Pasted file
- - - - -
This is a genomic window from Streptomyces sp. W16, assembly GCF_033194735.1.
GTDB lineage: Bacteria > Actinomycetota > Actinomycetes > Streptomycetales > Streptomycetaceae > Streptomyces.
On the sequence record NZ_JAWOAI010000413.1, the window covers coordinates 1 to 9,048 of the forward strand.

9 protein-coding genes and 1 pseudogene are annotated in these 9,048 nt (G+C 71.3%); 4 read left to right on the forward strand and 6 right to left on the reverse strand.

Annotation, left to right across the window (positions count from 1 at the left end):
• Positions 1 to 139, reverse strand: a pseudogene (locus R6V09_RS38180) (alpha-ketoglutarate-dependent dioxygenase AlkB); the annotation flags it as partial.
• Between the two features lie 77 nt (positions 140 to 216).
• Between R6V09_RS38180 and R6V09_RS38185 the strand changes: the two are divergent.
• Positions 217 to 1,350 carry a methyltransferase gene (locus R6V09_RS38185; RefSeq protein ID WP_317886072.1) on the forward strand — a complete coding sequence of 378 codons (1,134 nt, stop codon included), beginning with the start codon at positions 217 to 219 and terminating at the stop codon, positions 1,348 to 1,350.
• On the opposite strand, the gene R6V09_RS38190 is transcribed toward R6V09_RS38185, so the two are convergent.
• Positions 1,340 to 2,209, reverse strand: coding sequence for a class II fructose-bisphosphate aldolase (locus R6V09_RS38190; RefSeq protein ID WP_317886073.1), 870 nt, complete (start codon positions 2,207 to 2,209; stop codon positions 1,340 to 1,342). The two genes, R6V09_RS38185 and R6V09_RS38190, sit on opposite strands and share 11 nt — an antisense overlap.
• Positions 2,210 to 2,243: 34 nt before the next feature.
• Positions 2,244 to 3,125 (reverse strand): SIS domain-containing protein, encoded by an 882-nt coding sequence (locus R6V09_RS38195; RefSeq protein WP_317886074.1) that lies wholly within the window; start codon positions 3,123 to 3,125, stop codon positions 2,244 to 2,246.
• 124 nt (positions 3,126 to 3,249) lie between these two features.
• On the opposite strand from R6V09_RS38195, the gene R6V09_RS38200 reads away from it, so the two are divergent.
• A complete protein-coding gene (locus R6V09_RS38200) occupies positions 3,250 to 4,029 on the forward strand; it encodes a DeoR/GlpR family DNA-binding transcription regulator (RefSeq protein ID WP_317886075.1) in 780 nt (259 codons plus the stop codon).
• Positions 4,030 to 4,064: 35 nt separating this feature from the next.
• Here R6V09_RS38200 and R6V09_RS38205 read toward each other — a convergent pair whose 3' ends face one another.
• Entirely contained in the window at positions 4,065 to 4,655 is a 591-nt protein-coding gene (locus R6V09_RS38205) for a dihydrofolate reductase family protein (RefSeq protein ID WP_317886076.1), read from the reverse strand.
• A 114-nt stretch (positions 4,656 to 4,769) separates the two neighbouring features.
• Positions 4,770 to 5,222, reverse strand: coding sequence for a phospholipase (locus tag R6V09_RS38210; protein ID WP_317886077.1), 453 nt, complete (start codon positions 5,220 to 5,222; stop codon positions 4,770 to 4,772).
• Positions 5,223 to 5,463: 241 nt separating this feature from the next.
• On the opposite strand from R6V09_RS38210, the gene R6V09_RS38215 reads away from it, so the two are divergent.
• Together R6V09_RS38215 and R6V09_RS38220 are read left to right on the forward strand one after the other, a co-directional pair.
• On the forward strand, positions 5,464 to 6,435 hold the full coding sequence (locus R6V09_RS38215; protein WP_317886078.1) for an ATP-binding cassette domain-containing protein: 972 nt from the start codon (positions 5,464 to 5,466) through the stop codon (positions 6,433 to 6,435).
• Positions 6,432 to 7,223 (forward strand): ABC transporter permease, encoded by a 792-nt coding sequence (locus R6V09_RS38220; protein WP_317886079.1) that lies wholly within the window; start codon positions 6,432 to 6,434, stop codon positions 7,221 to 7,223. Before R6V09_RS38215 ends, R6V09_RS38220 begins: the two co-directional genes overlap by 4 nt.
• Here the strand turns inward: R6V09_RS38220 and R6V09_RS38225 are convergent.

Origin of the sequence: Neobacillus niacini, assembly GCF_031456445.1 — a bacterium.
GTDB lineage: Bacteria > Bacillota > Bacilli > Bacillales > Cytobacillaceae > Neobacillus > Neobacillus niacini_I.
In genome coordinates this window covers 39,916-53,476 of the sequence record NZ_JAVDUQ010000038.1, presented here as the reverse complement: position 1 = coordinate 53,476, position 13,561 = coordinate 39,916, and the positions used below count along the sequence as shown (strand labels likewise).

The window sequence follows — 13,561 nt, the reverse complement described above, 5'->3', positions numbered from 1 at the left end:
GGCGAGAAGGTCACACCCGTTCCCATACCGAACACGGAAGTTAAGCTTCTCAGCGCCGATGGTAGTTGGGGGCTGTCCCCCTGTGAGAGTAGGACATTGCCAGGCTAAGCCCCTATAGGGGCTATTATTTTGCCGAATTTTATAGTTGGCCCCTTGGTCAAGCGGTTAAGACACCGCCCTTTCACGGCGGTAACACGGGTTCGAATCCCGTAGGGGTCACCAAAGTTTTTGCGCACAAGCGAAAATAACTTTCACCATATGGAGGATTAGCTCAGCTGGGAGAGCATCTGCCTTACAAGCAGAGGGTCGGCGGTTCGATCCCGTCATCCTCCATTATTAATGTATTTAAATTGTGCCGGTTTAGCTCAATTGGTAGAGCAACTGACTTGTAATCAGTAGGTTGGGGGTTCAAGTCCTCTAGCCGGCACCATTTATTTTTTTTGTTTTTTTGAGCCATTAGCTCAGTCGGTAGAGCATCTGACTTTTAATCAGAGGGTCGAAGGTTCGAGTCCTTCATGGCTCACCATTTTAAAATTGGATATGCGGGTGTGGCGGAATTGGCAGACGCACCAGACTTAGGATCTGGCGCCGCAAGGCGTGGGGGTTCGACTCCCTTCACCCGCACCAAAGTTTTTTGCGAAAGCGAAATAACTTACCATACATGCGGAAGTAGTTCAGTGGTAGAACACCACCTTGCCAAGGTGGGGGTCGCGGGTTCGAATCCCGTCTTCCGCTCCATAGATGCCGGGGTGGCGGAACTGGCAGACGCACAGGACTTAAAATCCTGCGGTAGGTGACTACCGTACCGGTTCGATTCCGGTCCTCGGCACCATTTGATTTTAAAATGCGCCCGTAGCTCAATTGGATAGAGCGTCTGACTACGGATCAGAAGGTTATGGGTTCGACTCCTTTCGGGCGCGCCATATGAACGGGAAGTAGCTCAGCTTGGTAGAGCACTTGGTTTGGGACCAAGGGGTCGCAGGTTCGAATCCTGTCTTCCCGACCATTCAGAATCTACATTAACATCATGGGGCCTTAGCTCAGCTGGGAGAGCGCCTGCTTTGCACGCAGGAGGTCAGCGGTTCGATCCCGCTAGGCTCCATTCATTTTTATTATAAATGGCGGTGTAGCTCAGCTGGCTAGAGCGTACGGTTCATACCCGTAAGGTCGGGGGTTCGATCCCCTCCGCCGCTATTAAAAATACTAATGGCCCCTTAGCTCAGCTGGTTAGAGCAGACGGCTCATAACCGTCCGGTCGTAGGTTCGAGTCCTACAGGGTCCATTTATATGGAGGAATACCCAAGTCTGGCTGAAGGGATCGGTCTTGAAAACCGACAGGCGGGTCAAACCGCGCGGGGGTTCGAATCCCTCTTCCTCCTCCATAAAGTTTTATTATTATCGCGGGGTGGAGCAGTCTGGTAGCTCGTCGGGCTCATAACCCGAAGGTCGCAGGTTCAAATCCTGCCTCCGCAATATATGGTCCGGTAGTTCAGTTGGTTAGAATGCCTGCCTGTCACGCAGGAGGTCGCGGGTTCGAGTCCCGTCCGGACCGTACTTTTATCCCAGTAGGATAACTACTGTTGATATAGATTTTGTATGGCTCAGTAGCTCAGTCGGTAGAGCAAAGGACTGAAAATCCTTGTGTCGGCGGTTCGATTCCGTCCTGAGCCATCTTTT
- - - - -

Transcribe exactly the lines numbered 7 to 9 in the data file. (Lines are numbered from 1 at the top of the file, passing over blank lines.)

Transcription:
• Between the two features lie 77 nt (positions 140 to 216).
• Between R6V09_RS38180 and R6V09_RS38185 the strand changes: the two are divergent.
• Positions 217 to 1,350 carry a methyltransferase gene (locus R6V09_RS38185; RefSeq protein ID WP_317886072.1) on the forward strand — a complete coding sequence of 378 codons (1,134 nt, stop codon included), beginning with the start codon at positions 217 to 219 and terminating at the stop codon, positions 1,348 to 1,350.